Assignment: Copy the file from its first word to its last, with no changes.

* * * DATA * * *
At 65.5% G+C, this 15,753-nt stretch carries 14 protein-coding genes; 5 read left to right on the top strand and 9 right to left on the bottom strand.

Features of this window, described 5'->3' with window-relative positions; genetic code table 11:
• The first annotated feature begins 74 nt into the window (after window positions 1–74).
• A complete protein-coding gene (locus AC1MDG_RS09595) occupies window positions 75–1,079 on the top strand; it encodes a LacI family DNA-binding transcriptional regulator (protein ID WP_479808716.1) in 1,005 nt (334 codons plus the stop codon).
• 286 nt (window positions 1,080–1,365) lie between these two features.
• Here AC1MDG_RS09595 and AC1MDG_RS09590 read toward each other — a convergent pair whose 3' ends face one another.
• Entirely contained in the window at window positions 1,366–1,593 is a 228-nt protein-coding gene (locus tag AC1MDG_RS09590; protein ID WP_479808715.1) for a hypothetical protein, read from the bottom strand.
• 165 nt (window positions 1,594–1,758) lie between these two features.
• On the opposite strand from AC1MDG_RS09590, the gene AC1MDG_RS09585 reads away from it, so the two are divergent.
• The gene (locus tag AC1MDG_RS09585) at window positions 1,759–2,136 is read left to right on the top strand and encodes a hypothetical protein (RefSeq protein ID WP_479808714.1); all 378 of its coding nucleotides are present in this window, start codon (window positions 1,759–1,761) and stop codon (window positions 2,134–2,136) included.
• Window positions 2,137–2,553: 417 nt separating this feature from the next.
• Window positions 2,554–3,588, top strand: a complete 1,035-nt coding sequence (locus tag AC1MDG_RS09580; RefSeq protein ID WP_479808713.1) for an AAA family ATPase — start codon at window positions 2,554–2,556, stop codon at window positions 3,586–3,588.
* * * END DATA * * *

At 65.5% G+C, this 15,753-nt stretch carries 14 protein-coding genes; 5 read left to right on the top strand and 9 right to left on the bottom strand.

Features of this window, described 5'->3' with window-relative positions; genetic code table 11:
• The first annotated feature begins 74 nt into the window (after window positions 1–74).
• A complete protein-coding gene (locus AC1MDG_RS09595) occupies window positions 75–1,079 on the top strand; it encodes a LacI family DNA-binding transcriptional regulator (protein ID WP_479808716.1) in 1,005 nt (334 codons plus the stop codon).
• 286 nt (window positions 1,080–1,365) lie between these two features.
• Here AC1MDG_RS09595 and AC1MDG_RS09590 read toward each other — a convergent pair whose 3' ends face one another.
• Entirely contained in the window at window positions 1,366–1,593 is a 228-nt protein-coding gene (locus tag AC1MDG_RS09590; protein ID WP_479808715.1) for a hypothetical protein, read from the bottom strand.
• 165 nt (window positions 1,594–1,758) lie between these two features.
• On the opposite strand from AC1MDG_RS09590, the gene AC1MDG_RS09585 reads away from it, so the two are divergent.
• The gene (locus tag AC1MDG_RS09585) at window positions 1,759–2,136 is read left to right on the top strand and encodes a hypothetical protein (RefSeq protein ID WP_479808714.1); all 378 of its coding nucleotides are present in this window, start codon (window positions 1,759–1,761) and stop codon (window positions 2,134–2,136) included.
• Window positions 2,137–2,553: 417 nt separating this feature from the next.
• Window positions 2,554–3,588, top strand: a complete 1,035-nt coding sequence (locus tag AC1MDG_RS09580; RefSeq protein ID WP_479808713.1) for an AAA family ATPase — start codon at window positions 2,554–2,556, stop codon at window positions 3,586–3,588.